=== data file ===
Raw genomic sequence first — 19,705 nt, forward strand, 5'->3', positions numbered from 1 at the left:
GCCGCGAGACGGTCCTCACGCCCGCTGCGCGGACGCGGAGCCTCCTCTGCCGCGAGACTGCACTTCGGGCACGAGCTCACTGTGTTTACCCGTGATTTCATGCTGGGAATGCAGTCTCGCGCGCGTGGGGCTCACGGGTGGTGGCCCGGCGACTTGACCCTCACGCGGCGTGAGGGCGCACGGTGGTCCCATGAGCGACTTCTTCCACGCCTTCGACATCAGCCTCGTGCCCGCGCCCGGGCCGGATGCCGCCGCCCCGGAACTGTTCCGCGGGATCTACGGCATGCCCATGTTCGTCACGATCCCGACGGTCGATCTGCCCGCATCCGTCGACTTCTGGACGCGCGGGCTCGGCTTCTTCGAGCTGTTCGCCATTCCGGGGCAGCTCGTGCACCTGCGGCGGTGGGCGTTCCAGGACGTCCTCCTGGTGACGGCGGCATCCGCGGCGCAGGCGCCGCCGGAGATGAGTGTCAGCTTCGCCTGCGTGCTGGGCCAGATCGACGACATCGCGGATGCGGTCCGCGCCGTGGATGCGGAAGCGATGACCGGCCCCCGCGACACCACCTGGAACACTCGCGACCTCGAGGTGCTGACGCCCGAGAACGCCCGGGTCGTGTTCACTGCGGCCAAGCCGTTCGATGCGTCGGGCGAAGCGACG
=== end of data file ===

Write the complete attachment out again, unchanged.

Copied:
Raw genomic sequence first — 19,705 nt, forward strand, 5'->3', positions numbered from 1 at the left:
GCCGCGAGACGGTCCTCACGCCCGCTGCGCGGACGCGGAGCCTCCTCTGCCGCGAGACTGCACTTCGGGCACGAGCTCACTGTGTTTACCCGTGATTTCATGCTGGGAATGCAGTCTCGCGCGCGTGGGGCTCACGGGTGGTGGCCCGGCGACTTGACCCTCACGCGGCGTGAGGGCGCACGGTGGTCCCATGAGCGACTTCTTCCACGCCTTCGACATCAGCCTCGTGCCCGCGCCCGGGCCGGATGCCGCCGCCCCGGAACTGTTCCGCGGGATCTACGGCATGCCCATGTTCGTCACGATCCCGACGGTCGATCTGCCCGCATCCGTCGACTTCTGGACGCGCGGGCTCGGCTTCTTCGAGCTGTTCGCCATTCCGGGGCAGCTCGTGCACCTGCGGCGGTGGGCGTTCCAGGACGTCCTCCTGGTGACGGCGGCATCCGCGGCGCAGGCGCCGCCGGAGATGAGTGTCAGCTTCGCCTGCGTGCTGGGCCAGATCGACGACATCGCGGATGCGGTCCGCGCCGTGGATGCGGAAGCGATGACCGGCCCCCGCGACACCACCTGGAACACTCGCGACCTCGAGGTGCTGACGCCCGAGAACGCCCGGGTCGTGTTCACTGCGGCCAAGCCGTTCGATGCGTCGGGCGAAGCGACG